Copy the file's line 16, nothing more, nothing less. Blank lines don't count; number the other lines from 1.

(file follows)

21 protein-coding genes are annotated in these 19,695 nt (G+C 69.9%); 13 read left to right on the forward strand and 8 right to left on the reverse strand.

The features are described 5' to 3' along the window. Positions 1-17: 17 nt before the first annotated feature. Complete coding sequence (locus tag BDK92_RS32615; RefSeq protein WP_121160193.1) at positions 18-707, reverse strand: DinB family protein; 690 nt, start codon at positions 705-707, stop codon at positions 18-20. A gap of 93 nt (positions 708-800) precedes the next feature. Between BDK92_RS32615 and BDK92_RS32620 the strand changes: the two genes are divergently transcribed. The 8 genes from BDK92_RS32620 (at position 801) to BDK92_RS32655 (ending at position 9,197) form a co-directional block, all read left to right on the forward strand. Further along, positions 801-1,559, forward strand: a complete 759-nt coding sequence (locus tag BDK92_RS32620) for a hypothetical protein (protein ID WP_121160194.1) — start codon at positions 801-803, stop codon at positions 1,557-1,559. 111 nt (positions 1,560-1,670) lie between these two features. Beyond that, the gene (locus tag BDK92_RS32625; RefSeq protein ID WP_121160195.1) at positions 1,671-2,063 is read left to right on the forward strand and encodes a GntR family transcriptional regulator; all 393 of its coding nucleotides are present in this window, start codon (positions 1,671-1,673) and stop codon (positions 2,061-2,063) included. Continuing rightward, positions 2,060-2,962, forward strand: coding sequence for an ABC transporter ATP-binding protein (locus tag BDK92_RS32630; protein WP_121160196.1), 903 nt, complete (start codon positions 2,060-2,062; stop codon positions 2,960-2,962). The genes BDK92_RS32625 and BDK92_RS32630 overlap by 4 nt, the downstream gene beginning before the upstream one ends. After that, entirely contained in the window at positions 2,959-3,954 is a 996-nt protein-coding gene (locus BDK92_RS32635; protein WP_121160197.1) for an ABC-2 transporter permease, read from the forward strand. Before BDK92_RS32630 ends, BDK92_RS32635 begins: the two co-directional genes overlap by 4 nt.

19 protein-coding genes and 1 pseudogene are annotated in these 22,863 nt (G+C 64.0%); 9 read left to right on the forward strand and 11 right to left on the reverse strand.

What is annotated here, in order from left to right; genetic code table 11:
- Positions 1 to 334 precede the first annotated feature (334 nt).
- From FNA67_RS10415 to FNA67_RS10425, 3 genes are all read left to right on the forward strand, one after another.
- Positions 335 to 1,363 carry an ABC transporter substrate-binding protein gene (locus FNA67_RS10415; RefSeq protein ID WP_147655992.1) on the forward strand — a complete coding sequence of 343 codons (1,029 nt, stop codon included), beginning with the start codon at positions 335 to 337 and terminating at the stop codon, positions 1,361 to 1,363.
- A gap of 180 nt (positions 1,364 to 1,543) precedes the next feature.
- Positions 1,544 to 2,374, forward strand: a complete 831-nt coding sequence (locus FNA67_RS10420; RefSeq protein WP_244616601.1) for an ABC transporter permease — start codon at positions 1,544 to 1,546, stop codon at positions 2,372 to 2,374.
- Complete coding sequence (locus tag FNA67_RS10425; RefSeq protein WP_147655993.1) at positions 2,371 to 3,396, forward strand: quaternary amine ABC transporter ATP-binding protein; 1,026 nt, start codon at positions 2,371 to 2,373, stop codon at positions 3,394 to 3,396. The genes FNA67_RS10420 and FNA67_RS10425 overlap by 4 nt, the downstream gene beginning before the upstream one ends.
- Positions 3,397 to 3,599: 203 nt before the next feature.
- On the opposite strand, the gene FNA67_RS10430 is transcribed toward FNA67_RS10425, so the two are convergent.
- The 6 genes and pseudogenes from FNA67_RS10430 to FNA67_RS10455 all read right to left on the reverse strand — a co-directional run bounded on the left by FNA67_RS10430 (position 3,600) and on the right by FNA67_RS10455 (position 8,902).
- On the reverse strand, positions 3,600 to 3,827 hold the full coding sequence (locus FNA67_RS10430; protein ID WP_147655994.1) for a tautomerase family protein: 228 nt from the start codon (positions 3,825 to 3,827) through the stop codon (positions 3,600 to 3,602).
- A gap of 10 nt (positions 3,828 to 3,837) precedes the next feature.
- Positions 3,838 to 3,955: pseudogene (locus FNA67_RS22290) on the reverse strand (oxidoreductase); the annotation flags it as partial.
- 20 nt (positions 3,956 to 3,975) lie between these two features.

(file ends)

- Positions 3,838 to 3,955: pseudogene (locus FNA67_RS22290) on the reverse strand (oxidoreductase); the annotation flags it as partial.